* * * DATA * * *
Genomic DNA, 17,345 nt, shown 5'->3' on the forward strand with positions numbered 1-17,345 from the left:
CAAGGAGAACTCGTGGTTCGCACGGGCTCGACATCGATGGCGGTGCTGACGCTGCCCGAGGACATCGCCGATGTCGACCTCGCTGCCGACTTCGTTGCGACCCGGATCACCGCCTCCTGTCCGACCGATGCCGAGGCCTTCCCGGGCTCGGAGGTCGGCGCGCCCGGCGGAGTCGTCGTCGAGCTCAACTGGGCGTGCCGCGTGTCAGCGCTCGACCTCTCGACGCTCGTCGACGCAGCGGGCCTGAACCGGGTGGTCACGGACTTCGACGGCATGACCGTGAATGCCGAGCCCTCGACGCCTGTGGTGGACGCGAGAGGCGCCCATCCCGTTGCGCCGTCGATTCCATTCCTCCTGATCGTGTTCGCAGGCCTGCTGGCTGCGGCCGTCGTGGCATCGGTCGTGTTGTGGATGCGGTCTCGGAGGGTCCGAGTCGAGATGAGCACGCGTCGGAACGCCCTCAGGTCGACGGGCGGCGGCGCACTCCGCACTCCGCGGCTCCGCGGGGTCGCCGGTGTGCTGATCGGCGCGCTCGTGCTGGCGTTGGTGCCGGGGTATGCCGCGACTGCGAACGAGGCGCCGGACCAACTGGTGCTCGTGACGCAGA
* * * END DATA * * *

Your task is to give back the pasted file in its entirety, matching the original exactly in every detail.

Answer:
Genomic DNA, 17,345 nt, shown 5'->3' on the forward strand with positions numbered 1-17,345 from the left:
CAAGGAGAACTCGTGGTTCGCACGGGCTCGACATCGATGGCGGTGCTGACGCTGCCCGAGGACATCGCCGATGTCGACCTCGCTGCCGACTTCGTTGCGACCCGGATCACCGCCTCCTGTCCGACCGATGCCGAGGCCTTCCCGGGCTCGGAGGTCGGCGCGCCCGGCGGAGTCGTCGTCGAGCTCAACTGGGCGTGCCGCGTGTCAGCGCTCGACCTCTCGACGCTCGTCGACGCAGCGGGCCTGAACCGGGTGGTCACGGACTTCGACGGCATGACCGTGAATGCCGAGCCCTCGACGCCTGTGGTGGACGCGAGAGGCGCCCATCCCGTTGCGCCGTCGATTCCATTCCTCCTGATCGTGTTCGCAGGCCTGCTGGCTGCGGCCGTCGTGGCATCGGTCGTGTTGTGGATGCGGTCTCGGAGGGTCCGAGTCGAGATGAGCACGCGTCGGAACGCCCTCAGGTCGACGGGCGGCGGCGCACTCCGCACTCCGCGGCTCCGCGGGGTCGCCGGTGTGCTGATCGGCGCGCTCGTGCTGGCGTTGGTGCCGGGGTATGCCGCGACTGCGAACGAGGCGCCGGACCAACTGGTGCTCGTGACGCAGA